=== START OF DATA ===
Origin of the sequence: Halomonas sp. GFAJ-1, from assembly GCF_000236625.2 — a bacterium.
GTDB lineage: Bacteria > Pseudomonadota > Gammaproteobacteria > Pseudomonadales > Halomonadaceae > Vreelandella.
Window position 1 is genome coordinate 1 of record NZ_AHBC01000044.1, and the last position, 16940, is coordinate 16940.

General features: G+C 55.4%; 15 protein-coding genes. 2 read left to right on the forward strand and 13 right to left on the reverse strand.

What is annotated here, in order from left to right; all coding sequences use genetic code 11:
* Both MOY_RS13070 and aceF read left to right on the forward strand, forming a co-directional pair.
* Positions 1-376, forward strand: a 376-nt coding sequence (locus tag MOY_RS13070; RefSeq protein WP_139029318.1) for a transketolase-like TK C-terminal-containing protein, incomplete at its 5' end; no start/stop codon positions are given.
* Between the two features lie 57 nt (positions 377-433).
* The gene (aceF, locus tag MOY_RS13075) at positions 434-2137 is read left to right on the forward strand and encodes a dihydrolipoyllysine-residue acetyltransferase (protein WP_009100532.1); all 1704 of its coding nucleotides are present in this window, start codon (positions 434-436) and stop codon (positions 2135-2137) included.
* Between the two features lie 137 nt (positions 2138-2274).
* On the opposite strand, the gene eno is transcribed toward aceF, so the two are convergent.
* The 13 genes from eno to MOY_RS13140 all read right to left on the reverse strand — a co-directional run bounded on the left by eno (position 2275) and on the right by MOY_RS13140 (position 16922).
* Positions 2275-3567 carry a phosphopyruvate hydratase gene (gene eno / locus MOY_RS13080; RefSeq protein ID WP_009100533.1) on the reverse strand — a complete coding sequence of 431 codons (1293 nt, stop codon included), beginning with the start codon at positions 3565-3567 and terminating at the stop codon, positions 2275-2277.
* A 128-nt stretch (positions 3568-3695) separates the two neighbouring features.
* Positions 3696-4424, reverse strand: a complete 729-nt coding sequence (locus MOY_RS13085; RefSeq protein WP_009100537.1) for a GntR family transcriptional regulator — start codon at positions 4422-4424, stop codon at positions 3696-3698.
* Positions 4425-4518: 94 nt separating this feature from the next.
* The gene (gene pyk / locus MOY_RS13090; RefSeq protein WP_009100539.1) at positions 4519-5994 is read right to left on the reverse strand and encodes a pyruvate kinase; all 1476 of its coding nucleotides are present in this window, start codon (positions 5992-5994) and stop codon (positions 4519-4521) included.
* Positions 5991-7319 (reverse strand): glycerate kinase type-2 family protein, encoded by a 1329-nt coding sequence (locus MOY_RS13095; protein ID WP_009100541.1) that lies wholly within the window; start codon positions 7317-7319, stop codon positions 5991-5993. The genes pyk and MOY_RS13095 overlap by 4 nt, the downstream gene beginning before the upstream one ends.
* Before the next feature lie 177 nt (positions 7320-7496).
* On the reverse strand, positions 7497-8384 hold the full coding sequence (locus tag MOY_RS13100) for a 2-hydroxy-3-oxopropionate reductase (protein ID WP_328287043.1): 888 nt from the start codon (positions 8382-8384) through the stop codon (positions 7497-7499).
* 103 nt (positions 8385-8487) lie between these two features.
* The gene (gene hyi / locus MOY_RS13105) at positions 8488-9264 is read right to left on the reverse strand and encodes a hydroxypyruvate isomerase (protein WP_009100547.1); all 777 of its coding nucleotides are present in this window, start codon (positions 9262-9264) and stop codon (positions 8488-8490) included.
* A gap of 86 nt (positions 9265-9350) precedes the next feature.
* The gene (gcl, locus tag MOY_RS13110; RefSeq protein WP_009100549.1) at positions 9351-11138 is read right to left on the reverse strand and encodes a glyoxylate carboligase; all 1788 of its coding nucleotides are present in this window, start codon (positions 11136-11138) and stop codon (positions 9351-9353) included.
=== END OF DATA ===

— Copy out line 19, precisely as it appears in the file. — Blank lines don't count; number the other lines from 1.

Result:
* Before the next feature lie 177 nt (positions 7320-7496).